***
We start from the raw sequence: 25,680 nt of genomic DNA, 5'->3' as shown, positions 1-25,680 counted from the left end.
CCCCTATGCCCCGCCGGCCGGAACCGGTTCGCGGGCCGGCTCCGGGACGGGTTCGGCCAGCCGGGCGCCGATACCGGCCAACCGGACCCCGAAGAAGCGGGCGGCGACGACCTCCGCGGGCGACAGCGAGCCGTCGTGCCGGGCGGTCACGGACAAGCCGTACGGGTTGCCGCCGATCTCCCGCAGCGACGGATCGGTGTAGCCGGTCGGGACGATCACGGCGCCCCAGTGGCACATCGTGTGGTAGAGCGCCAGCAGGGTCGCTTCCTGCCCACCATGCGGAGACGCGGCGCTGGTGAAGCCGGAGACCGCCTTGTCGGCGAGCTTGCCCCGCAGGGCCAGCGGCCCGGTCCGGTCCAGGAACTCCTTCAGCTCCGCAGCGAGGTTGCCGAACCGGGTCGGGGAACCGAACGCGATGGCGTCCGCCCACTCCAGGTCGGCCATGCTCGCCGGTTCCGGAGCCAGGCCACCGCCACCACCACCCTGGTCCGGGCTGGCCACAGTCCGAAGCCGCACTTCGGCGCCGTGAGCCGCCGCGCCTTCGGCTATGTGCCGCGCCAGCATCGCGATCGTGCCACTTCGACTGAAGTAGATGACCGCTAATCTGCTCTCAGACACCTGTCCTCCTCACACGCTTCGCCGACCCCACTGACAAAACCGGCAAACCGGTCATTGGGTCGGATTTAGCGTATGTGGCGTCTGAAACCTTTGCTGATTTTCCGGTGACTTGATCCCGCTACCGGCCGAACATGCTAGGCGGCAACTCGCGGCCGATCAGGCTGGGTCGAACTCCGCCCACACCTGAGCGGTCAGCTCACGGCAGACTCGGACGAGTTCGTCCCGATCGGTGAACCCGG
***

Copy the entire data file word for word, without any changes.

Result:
We start from the raw sequence: 25,680 nt of genomic DNA, 5'->3' as shown, positions 1-25,680 counted from the left end.
CCCCTATGCCCCGCCGGCCGGAACCGGTTCGCGGGCCGGCTCCGGGACGGGTTCGGCCAGCCGGGCGCCGATACCGGCCAACCGGACCCCGAAGAAGCGGGCGGCGACGACCTCCGCGGGCGACAGCGAGCCGTCGTGCCGGGCGGTCACGGACAAGCCGTACGGGTTGCCGCCGATCTCCCGCAGCGACGGATCGGTGTAGCCGGTCGGGACGATCACGGCGCCCCAGTGGCACATCGTGTGGTAGAGCGCCAGCAGGGTCGCTTCCTGCCCACCATGCGGAGACGCGGCGCTGGTGAAGCCGGAGACCGCCTTGTCGGCGAGCTTGCCCCGCAGGGCCAGCGGCCCGGTCCGGTCCAGGAACTCCTTCAGCTCCGCAGCGAGGTTGCCGAACCGGGTCGGGGAACCGAACGCGATGGCGTCCGCCCACTCCAGGTCGGCCATGCTCGCCGGTTCCGGAGCCAGGCCACCGCCACCACCACCCTGGTCCGGGCTGGCCACAGTCCGAAGCCGCACTTCGGCGCCGTGAGCCGCCGCGCCTTCGGCTATGTGCCGCGCCAGCATCGCGATCGTGCCACTTCGACTGAAGTAGATGACCGCTAATCTGCTCTCAGACACCTGTCCTCCTCACACGCTTCGCCGACCCCACTGACAAAACCGGCAAACCGGTCATTGGGTCGGATTTAGCGTATGTGGCGTCTGAAACCTTTGCTGATTTTCCGGTGACTTGATCCCGCTACCGGCCGAACATGCTAGGCGGCAACTCGCGGCCGATCAGGCTGGGTCGAACTCCGCCCACACCTGAGCGGTCAGCTCACGGCAGACTCGGACGAGTTCGTCCCGATCGGTGAACCCGG